Half a Southern Crossing

The trip was originally scheduled for October 2019 but postponed due to poor weather. Tash was no longer able to lead the trip so I took over and set a new date, inheriting a group of people who had been wanting to do this trip for a long time.

The week before I had been watching the weather forecast. It was not looking good. Strong wind was predicted and some rain. It was the wind I was worried about. If it was gale force, and it looked like it would be, we would not be able to go along the tops.

Friday at work I sat checking the weather. It showed some minor improvement, but not enough to get too hopeful. I left work at 4:30 pm and walked along the waterfront through horizontal rain to the train station. It was a northerly, quite warm, and I was soon sweating in my coat.

My group of five shared a van with Erik’s hardcore MF group of three who were planning on doing the Maungahuka loop.

It was about 8 pm and just on dusk as we got to the car park and piled out to start walking. The evening was warm and very humid. The first section of the track is open, traversing grassy fields and the low angle of the sun cast a deep golden light through the softly gathering clouds.

And then we were into the trees and it was time to get out our headtorches. The track was well graded and steadily uphill. I would have liked to pause a moment to rest, but with the rest of the party bounding with such energy behind me I knuckled down and pushed on. After about an hour the track flattened off a bit as we got into more mature bush. Instead of unrelentingly up there was a bit of up and down and steeper sections and little scrambly bits. By this time it had started to rain; a relief after the intense humidity. It wasn’t too heavy and the evening was still warm so we just continued on without getting out our jackets. In the gleam of my torchlight I could see small wētā jumping out of the way. With the bush dripping with rain and mist reflecting my torchlight, limiting visibility to a couple of metres, it was all quite magical.

We arrived at Field Hut at around 10:30 pm, having walked for 2 hours 10 mins. There were five pairs of boots outside and no lights on, so we snuck in quietly and settled down for the night.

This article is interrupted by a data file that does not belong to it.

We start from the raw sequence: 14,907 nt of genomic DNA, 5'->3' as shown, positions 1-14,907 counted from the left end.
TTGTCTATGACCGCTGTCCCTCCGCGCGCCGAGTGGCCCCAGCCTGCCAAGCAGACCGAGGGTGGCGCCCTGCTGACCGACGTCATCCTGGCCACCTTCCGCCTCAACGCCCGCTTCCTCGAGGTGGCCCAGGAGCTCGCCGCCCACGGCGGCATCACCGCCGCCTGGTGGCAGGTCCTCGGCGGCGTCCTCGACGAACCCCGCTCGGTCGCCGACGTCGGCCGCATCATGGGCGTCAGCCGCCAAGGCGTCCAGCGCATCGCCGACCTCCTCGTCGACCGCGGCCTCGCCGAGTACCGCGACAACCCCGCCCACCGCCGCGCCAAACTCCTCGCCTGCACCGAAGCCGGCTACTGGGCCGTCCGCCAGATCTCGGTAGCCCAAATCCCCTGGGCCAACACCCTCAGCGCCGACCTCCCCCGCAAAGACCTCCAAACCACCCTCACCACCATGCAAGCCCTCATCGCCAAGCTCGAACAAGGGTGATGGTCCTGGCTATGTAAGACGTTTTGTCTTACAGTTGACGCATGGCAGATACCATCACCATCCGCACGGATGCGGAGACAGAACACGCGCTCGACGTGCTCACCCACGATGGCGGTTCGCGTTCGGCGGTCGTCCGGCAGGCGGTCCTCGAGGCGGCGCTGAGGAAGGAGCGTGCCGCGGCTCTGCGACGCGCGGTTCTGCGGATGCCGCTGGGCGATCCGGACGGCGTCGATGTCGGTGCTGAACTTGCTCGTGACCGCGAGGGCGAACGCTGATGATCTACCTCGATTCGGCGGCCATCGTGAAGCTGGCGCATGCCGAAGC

Field Hut
Field Hut

The next day was grey and rainy. We took our time getting up and having breakfast. At about 10:40 am we thought we would set out and take a look at what the weather was like on the tops. The rain had eased but it was still very misty. We didn’t see a thing on the way up. Well, not in the way of a view. We did see an enormous worm, sadly drowned.

Instead of going down to Penn Creek Hut (as had been our alternate plan), the group were keen to continue along the ridge and see what it was like and if the weather would get any better later in the day. We went to Kime Hut and had a late lunch.

Huw and Jamie enjoying the view
Huw and Jamie enjoying the view

Phoebe was delighted to be able to prove that some DOC mattresses do, in fact, have a hard and a soft side. And if you don’t believe the photographic proof below you’ll just have to go to Kime to see for yourself.

Soft side of mattress
Soft side of mattress

The weather, however, was not looking any better. On the parts of the ridge that were exposed, the wind was very strong and quite cold. It would have been miserable to continue on to Alpha Hut. It was also getting a bit late in the day for this. We turned around and headed back to Field Hut.

Heading back to Field Hut
Heading back to Field Hut

As we got lower, the mist began to clear and we got glimpses of view. By the time we got back to Field it was sunny.

Table Top
Table Top

As we were relaxing in the sun some mountain runners (including Sumudu) came by, having started that morning from Kaitoke. This made us feel slightly pathetic, but then, we were carrying heavy packs. We had a relaxing evening eating and playing cards. Jamie had brought a special pack of cards with little top tips for the outdoors on them. Many of the suggestions were either obvious or ridiculous and I was in hysterics as I read them for the group’s amusement.

After a compulsory sleep-in the next morning, we walked back up to the tops to have a look and take some photos. It was clearer than the day before and we got some good views. The wind was still cold however, and we didn’t stay all that long. After some lunch back at the hut we wandered down the track to the carpark. The bush was very beautiful and it was nice to see it in the daylight.

We got out to the end of the track about 3 pm. We knew we would have a few hours to wait for Erik’s group (who had the keys to the van), so settled ourselves on the grass in the sunshine. At first, we were content to just lie about. Some of the group went for a swim.

Te Reo Bananagrams
Te Reo Bananagrams

Relaxing in the sun at Otaki Forks
Relaxing in the sun at Otaki Forks

Then 5 pm came and went, then 6 pm, then 7 pm. We were staring to get a bit concerned. Where was Erik’s group? Were they stuck somewhere? Would they make it out this evening at all? We were now getting cold and hungry. We moved to the little information shelter and pooled what leftover food we had. It was more than I had expected. We turned up 300 g of pasta and 300 g of fish (of different flavours) between the five of us. We also had crackers and various snacks. Not much for a meal, but certainly better than nothing. We were just gobbling it when they showed up. It was about 8 pm. Turns out they had not been able to leave Maungahuka Hut until 1 pm. The wind had just been too strong. We were very pleased to see them.

All up, a fun trip, and the Crossing awaits us for another day.

Stats provided by Meredith

Otaki Forks to Field Hut – 2 h 10 m, 6.5 km, 744 m total climb

Return trip to Kime Hut – 3 h 58 m, 10.0 km, 627 m total climb

Field Hut to Otaki Forks – 2 h 01 m, 6.3 km, 1 m total climb.

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